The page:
In 1990 American economists William F. Sharpe, harry markowitz, and merton h. miller shared the Nobel Prize “for their pioneering work in the theory of financial economics.” Their early contributions established financial economics as a separate field of study. In the 1960s Sharpe, taking off from Markowitz’s portfolio theory, developed the Capital Asset Pricing Model (CAPM). One implication of this model is that a single mix of risky assets fits in every investor’s portfolio. Those who want a high return hold a portfolio heavily weighted with the risky asset; those who want a low return hold a portfolio heavily weighted with a riskless asset, such as an insured bank deposit. A measure of the portfolio risk that cannot be diversified away by mixing stocks is “beta.” A portfolio with a beta of 1.5, for example, is likely to rise by 15 percent if the stock market rises by 10 percent and is likely to fall by 15 percent if the market falls by 10 percent.

One implication of Sharpe’s work is that the expected return on a portfolio in excess of a riskless return should be beta times the excess return of the market. Thus, a portfolio with a beta of 2 should have an excess return that is twice as high as the market as a whole. If the market’s expected return is 8 percent and the riskless return is 5 percent, the market’s expected excess return is 3 percent (8 minus 5) and the portfolio’s expected excess return is therefore 6 percent (twice the market’s expected excess return of 3 percent). The portfolio’s expected total return would then be 11 percent (6 plus the riskless return of 5).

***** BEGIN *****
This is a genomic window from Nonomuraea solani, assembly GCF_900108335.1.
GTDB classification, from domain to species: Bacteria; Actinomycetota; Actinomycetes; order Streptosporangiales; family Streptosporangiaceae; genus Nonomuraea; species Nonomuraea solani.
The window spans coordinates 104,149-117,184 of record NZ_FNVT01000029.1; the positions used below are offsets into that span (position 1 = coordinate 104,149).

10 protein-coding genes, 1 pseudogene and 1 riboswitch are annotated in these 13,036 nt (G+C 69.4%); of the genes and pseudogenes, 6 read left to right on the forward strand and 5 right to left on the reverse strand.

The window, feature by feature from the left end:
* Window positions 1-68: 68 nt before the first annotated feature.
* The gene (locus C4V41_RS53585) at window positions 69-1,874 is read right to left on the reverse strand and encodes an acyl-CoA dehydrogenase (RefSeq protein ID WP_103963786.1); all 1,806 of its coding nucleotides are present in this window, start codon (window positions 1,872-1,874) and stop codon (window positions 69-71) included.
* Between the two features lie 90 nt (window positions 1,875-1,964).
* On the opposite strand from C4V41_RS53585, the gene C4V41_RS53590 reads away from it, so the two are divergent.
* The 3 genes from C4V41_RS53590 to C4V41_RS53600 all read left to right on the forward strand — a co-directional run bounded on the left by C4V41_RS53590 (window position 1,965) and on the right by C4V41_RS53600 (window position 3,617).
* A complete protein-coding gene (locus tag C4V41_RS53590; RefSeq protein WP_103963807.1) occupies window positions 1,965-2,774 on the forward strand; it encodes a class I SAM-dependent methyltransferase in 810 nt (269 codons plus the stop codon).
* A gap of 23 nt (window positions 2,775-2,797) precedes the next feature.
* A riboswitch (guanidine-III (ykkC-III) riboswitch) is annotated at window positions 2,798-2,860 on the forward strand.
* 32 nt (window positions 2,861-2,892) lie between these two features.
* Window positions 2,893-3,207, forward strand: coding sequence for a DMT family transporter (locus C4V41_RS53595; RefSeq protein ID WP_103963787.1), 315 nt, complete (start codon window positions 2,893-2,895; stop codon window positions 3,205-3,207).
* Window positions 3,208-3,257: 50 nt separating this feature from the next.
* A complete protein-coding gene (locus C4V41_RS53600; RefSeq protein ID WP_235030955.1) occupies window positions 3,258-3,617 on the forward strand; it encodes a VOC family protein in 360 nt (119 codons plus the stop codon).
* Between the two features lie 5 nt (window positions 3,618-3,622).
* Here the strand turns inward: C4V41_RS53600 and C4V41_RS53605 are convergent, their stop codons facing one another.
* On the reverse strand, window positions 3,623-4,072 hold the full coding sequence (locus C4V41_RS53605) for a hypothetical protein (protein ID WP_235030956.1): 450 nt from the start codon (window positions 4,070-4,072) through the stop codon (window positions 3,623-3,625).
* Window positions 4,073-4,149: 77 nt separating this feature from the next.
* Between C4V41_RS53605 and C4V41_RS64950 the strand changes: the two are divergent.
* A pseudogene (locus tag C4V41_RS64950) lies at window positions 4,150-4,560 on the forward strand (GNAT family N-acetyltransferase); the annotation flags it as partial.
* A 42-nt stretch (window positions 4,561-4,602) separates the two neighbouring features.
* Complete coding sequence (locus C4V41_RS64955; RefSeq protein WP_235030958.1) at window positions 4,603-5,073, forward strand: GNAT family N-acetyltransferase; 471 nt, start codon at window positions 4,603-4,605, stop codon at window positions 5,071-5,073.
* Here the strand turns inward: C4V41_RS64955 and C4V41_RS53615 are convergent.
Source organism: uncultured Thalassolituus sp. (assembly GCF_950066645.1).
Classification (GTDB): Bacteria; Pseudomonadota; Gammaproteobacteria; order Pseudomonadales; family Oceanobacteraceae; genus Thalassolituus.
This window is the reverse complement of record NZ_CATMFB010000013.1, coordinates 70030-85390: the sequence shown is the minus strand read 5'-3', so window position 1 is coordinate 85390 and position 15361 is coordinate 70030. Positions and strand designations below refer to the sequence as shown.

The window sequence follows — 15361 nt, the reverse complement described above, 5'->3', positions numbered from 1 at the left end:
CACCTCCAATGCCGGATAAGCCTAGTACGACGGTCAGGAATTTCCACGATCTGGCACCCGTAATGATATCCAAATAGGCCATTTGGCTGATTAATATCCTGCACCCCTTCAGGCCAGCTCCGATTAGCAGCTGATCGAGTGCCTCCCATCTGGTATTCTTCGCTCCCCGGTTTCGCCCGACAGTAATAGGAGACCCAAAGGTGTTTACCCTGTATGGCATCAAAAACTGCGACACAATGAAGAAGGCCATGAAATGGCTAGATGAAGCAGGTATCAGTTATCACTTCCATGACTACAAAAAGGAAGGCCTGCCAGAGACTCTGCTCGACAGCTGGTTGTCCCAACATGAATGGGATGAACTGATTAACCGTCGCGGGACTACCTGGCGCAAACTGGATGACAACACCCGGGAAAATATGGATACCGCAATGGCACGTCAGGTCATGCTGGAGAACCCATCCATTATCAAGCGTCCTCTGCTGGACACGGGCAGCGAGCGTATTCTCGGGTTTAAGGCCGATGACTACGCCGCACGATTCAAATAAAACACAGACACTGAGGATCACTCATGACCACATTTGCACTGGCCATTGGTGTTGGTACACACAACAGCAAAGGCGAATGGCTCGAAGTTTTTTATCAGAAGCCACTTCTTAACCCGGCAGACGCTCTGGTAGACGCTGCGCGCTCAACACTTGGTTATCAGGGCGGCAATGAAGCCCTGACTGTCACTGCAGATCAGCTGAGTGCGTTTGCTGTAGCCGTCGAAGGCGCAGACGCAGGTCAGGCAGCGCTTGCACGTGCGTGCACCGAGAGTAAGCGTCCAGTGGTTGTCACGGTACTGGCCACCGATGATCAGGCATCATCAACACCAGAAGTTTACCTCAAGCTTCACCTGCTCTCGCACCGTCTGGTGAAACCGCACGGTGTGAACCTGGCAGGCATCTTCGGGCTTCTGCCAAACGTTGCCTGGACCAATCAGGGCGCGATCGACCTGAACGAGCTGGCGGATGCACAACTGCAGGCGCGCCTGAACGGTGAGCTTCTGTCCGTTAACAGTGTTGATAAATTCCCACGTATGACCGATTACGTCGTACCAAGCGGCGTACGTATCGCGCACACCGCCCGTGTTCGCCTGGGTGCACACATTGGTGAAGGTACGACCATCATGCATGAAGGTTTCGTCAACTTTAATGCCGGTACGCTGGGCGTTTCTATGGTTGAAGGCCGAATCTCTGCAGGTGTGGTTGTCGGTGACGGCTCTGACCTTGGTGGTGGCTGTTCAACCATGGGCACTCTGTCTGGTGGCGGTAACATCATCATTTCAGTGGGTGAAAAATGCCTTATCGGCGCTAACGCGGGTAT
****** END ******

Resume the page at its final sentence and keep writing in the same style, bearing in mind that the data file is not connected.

Sharpe was a Ph.D. candidate at the University of California at Los Angeles and an employee of the RAND Corporation when he first met Markowitz, who was also employed at RAND. Sharpe chose Markowitz as his dissertation adviser, even though Markowitz was not on the faculty at UCLA. Sharpe taught first at the University of Washington in Seattle and then at the University of California at Irvine. In 1971 he became a professor of finance at Stanford University. In 1986 Sharpe founded William F. Sharpe Associates, a firm that consulted to foundations, endowments, and pension plans. He returned to Stanford as a professor of finance in 1993 and is now a professor emeritus there.

About the Author


David R. Henderson is the editor of The Concise Encyclopedia of Economics. He is also an emeritus professor of economics with the Naval Postgraduate School and a research fellow with the Hoover Institution at Stanford University. He earned his Ph.D. in economics at UCLA.

Selected Works


1964. “Capital Asset Prices: A Theory of Market Equilibrium Under Conditions of Risk.” Journal of Finance 19 (September): 425–442.
1977. “The Capital Asset Pricing Model: A ‘Multi-Beta’ Interpretation.” In H. Levy and M. Sarnat, eds., Financial Decision Making Under Uncertainty. New York: Harcourt Brace Jovanovich, Academic Press.